The notion that NETs represent a mechanism by which PMNs release thrombogenic signals during atherosclerosis and thrombosis may offer novel therapeutic targets (Table 1). Thrombolysis has become a key weapon in the arsenal against pathologic thrombosis; however, not all thrombotic events are susceptible to thrombolysis. Indeed, the addition of DNA and histones to a fibrin matrix has been shown to generate artificial thrombus more resistant to tissue plasminogen activator, and which can be partially remedied by DNase (85). Preliminary data from murine models of DVT demonstrate inhibition of thrombus formation by DNase treatment prior to model establishment (66, 67). Although DNase treatment, which likely enhances thrombolysis, appears to harbor relevant therapeutic potential, its utility and applicability to prevention of NET formation or digestion of established NETs to reduce atherosclerotic lesion growth is debatable and will remain controversial (86). Moreover, knockout of neutrophil oxidase 2, a NET component, can result in accelerating disease in a murine model of lupus; therefore, caution is required in the selection of NET-associated molecular targets. Another potential target is NET-related platelet recruitment to the endothelium (37). Specifically, blockade of platelet alpha-granule or endothelial Weibel–Palade body release would decrease P-selectin- and vWF-mediated platelet and PMN recruitment to the endothelium, thereby decreasing NETosis (87). Similarly, vWF degradation enzyme could be administered to prevent PMN recruitment with subsequent NETosis (88). Although these countermeasures may result in mild immunodeficiency, they could also abrogate pathologic immune-mediated thrombosis without sacrificing immune competence when administered in a controlled manner. It is noteworthy that NETs are not major role players in these diseases but may definitely exacerbate the condition and therapies may have to be combinatorial because NET formation is only one of the factors.

TABLE 1
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Table 1. Potential targets for translation in the prevention of NET-mediated atherosclerosis and thrombosis.

Conclusion

Neutrophil extracellular trap-structure is an important novel discovery that has potential to influence our understanding of cardiovascular disease. Functionally, NETs can induce activation of ECs, antigen-presenting cells, and platelets, and cause endothelial dysfunction, resulting in a proinflammatory immune response. As evidenced by the results of the studies discussed above, NETs can clearly contribute to the initiation and progression of atherosclerotic and thrombotic lesions. Moreover, there is evidence for an emerging role of PMNs, focused on NETosis and oxidative stress burden, in orchestrating common mechanisms involved in various forms of cardiovascular disease. Extensive future research will be required to determine the effects of NETs in endothelial dysfunction-induced cardiovascular disease; hence, the time is not yet ideal to implement therapeutic options targeting neutrophils in the context of atherosclerosis and thrombosis.

Author Contributions

HQ contributed to the conception of the study, consulting literatures, and manuscript preparation; SY make the figure and modify the manuscript; LZ helped perform the analysis with constructive discussions.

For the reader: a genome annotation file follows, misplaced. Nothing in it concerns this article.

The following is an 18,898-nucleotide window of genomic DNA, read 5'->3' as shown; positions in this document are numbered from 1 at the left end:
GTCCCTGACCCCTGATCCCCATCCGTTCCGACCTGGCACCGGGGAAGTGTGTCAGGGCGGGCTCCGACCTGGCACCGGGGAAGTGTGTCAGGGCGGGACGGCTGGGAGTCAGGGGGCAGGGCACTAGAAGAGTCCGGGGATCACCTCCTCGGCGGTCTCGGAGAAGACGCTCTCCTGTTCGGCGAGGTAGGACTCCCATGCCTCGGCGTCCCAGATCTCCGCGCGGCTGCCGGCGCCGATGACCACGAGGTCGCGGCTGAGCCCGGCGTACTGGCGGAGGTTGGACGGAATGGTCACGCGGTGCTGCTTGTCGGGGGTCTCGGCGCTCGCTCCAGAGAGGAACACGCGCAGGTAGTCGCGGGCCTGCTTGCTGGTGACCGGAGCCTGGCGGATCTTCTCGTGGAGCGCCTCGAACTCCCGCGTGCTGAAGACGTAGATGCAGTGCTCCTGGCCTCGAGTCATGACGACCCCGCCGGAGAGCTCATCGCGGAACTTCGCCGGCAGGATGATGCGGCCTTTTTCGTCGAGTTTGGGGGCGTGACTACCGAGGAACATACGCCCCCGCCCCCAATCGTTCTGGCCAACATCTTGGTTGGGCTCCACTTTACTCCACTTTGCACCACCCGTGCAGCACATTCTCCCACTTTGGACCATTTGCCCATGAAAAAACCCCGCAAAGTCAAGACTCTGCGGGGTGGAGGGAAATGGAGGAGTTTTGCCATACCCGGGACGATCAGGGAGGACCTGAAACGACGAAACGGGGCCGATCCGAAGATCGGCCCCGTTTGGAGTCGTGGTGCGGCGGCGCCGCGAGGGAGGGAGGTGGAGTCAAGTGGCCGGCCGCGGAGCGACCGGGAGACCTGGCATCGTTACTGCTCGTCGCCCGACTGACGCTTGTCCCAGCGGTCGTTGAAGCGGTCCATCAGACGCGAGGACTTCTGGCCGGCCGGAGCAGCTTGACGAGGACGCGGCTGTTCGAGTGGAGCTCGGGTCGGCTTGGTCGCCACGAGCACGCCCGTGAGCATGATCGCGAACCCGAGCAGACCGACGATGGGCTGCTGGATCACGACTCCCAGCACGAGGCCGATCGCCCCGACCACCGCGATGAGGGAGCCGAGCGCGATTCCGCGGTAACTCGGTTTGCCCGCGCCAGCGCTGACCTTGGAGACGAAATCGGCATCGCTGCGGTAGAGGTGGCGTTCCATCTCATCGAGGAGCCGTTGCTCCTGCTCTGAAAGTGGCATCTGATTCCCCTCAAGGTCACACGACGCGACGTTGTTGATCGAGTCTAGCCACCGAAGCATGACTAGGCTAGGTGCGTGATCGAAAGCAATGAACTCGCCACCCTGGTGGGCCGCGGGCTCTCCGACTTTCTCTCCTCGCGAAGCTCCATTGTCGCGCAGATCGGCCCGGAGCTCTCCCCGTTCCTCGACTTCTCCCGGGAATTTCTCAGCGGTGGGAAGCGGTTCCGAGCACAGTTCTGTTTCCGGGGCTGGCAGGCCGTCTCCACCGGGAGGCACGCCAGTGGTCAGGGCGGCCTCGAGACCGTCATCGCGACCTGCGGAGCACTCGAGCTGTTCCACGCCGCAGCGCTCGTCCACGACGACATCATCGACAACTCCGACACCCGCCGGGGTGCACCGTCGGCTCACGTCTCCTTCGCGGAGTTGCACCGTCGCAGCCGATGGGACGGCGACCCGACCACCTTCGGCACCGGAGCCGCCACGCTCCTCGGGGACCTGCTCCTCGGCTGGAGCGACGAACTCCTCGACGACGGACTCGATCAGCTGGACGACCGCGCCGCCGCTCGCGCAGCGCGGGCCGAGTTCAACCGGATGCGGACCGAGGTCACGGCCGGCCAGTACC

Conflict of Interest Statement

The authors declare that the research was conducted in the absence of any commercial or financial relationships that could be construed as a potential conflict of interest.

Acknowledgments

All authors critically revised the review for intellectual content and approved the final version.

Funding

This work was supported by the National Natural Science Foundation of China grants (#81670442 to LZ).

Abbreviations

NETs, neutrophil extracellular traps; PMN, polymorphonuclear neutrophil; DNase, deoxyribonuclease; ECs, endothelial cells; VTE, venous thromboembolism; TLR, toll-like receptor; ROS, reactive oxygen species; NE, neutrophil elastase; PAD4, peptidyl arginine deiminase 4; G-CSF, granulocyte colony-stimulating factor; MPO, myeloperoxidase; IL, interleukin; CXCL, C-X-C motif ligand; LDL, low-density lipoprotein; DVT, deep venous thrombosis; PE, pulmonary embolism; vWF, von Willebrand factor; EDTA, ethylenediamine-tetraacetic acid.

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Keywords: neutrophil extracellular traps, endothelial dysfunction, atherosclerosis, atherothrombosis, venous thromboembolism

Citation: Qi H, Yang S and Zhang L (2017) Neutrophil Extracellular Traps and Endothelial Dysfunction in Atherosclerosis and Thrombosis. Front. Immunol. 8:928. doi: 10.3389/fimmu.2017.00928

Received: 08 May 2017; Accepted: 20 July 2017;
Published: 07 August 2017

Edited by:

Jixin Zhong, Case Western Reserve University, United States

Reviewed by:

Hugo Caire Castro-Faria-Neto, Oswaldo Cruz Foundation, Brazil
Neha Dixit, DiscoveRx, United States
Shanzhong Gong, University of Texas at Austin, United States

Copyright: © 2017 Qi, Yang and Zhang. This is an open-access article distributed under the terms of the Creative Commons Attribution License (CC BY). The use, distribution or reproduction in other forums is permitted, provided the original author(s) or licensor are credited and that the original publication in this journal is cited, in accordance with accepted academic practice. No use, distribution or reproduction is permitted which does not comply with these terms.

*Correspondence: Shuofei Yang, yangshuofei@gmail.com;
Lan Zhang, zhanglanrjxg@gmail.com

These authors have contributed equally to this work.